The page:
Air for operating the motor in the automatic mode is applied through a solenoid-controlled mid-open valve 60 and through a restrictor 62 to the main air inlet port 65 (FIG. 3) of the valve 55. Exhaust air from the motor is also controlled by the valve 60 through a non-return valve 58 which is connected to a common exhaust port (FIG. 5) of the control valve 55.

Referring to FIG. 3, the cross-sectional details of the :ontrol valve 35 are shown as including cylindrical housing defining the valve inlet and outlet ports. The musing accordingly defines the centrally positioned air inlet port 65 and a pair of transversely spaced air outlet ports 82a and 82b. The ports 82a and 82b are connected to the respective motor ports A and B as identified in FIG. 2. Laterally spaced exhaust ports 86 and 87 are positioned outwardly of the motor ports 82a and 82b and are connected exteriorly of the valve to form the common valve exhaust 70.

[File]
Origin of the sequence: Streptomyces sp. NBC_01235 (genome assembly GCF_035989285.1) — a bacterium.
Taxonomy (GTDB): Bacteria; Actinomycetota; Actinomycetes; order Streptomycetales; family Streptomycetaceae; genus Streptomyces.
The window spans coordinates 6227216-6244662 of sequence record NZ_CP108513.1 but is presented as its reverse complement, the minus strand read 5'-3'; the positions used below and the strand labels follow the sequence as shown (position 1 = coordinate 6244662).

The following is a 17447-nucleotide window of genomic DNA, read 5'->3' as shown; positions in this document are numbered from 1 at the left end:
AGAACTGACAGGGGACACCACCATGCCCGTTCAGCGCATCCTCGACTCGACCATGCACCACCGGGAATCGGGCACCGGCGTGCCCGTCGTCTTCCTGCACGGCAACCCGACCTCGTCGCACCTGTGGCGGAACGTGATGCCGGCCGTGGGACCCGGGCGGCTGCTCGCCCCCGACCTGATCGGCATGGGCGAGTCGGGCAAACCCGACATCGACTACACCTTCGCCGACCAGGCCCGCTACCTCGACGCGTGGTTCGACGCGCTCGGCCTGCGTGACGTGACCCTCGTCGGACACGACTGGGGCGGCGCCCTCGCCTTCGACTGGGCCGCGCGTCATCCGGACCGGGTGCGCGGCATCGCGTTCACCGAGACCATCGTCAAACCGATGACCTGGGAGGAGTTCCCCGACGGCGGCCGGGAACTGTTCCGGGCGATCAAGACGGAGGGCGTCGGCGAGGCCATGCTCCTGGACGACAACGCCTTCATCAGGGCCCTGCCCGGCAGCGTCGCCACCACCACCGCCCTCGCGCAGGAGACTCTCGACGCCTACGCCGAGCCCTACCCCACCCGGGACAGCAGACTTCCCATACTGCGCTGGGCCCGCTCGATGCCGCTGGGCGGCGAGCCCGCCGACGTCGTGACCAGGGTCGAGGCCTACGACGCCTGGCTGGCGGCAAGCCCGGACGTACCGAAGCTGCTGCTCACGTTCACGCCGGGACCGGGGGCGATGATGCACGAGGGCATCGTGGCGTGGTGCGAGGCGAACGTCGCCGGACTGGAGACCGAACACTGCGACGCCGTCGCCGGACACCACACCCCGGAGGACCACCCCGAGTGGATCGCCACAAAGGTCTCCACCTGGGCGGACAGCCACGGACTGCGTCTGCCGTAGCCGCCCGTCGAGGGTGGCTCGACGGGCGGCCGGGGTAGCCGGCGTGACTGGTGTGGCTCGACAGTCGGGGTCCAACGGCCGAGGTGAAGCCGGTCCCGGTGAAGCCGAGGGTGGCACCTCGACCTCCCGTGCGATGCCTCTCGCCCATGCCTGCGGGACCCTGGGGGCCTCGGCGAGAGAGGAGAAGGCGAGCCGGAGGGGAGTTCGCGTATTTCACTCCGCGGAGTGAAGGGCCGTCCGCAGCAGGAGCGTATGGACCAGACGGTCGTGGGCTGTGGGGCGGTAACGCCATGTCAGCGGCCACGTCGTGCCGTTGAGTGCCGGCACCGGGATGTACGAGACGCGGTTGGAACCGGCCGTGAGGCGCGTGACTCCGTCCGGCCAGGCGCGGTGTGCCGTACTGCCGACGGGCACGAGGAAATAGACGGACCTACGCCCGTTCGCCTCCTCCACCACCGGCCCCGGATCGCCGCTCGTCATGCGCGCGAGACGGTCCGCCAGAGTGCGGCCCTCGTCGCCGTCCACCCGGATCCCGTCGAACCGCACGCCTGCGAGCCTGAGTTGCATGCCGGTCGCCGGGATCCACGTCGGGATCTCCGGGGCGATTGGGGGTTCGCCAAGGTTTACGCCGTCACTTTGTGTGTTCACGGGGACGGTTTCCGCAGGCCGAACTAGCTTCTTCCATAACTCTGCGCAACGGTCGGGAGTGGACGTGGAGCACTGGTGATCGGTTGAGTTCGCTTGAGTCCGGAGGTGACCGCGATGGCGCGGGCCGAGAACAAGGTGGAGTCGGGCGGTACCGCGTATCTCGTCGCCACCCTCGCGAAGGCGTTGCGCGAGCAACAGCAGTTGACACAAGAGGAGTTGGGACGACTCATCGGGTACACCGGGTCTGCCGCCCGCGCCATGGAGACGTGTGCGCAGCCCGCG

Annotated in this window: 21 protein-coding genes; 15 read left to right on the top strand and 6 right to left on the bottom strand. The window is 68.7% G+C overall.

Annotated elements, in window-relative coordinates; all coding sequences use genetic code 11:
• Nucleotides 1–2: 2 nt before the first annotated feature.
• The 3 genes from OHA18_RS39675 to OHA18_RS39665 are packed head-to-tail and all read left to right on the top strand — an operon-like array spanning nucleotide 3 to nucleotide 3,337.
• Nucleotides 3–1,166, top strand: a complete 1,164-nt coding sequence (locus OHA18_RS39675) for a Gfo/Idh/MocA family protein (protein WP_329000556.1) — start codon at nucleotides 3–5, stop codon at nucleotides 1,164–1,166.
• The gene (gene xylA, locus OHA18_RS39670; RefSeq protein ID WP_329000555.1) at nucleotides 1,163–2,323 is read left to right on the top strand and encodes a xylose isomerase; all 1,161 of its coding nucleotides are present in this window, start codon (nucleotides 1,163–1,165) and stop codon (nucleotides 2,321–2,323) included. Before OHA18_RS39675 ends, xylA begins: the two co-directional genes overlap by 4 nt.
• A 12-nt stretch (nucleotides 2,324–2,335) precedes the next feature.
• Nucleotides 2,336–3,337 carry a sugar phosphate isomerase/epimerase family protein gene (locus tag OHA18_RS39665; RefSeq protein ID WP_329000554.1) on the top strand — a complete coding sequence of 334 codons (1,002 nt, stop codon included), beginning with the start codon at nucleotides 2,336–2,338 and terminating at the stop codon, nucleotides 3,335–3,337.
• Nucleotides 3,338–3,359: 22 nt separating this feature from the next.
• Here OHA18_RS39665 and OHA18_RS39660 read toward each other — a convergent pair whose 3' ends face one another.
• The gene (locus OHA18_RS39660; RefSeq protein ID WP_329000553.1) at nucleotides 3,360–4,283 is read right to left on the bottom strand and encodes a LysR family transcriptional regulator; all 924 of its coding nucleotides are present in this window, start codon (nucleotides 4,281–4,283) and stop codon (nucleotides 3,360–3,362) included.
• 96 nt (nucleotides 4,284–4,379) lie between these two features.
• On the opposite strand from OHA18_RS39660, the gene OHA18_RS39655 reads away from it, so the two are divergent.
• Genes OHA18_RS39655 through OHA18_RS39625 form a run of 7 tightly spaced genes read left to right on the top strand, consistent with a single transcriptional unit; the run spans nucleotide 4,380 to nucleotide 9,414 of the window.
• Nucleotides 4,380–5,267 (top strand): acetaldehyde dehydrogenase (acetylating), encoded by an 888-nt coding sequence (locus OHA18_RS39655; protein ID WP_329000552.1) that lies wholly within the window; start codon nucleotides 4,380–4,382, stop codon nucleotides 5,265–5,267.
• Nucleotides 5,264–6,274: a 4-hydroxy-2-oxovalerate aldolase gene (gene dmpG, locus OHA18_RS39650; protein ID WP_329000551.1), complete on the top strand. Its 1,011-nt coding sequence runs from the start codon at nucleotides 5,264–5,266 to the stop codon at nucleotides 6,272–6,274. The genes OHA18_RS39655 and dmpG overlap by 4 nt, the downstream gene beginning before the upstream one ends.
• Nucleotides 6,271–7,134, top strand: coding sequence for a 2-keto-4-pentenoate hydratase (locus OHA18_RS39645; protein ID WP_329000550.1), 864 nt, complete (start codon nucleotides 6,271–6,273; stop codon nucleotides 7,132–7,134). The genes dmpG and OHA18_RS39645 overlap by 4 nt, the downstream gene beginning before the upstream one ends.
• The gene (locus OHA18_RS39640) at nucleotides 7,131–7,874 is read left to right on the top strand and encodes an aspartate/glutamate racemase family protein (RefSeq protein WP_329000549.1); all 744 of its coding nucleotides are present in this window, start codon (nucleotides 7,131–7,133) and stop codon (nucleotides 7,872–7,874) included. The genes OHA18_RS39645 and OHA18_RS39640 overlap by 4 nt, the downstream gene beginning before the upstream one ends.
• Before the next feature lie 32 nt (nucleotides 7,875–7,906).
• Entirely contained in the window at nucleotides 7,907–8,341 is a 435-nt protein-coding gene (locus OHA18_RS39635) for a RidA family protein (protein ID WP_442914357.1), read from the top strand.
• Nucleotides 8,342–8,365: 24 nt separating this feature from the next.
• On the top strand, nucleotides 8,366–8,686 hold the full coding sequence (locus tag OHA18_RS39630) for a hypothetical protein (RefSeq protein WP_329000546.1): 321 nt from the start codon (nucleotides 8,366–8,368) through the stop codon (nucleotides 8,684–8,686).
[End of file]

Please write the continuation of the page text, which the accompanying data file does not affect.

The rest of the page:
The housing is fitted with a ported metering sleeve 90 which is formed of hardened steel and which, in turn, receives a hardened steel spool 92. The sleeve 90 is formed with metering ports communicating with the inlet and outlet and exhaust ports, described above, and cooperates with the lands and passageways formed on the spool 92 to control the flow of fluid pressure from the main air inlet port 65 selectively to the outlet ports 82a and 82b. The spool 92 is formed with a close sliding fit with the inner surface of the ported sleeve 90 and in effect forms an air tight seal with the cooperating land regions. The spool 90 is of the balanced construction defining a central pair of land surfaces 95 which control the air flow at the inlet port 65. ransversely of the central land surfaces, the spool is formed with a pair of regions 96 of reduced diameter relatively formed passageways 96a and 965 which communicate respectively with the outlets 82a and 8212.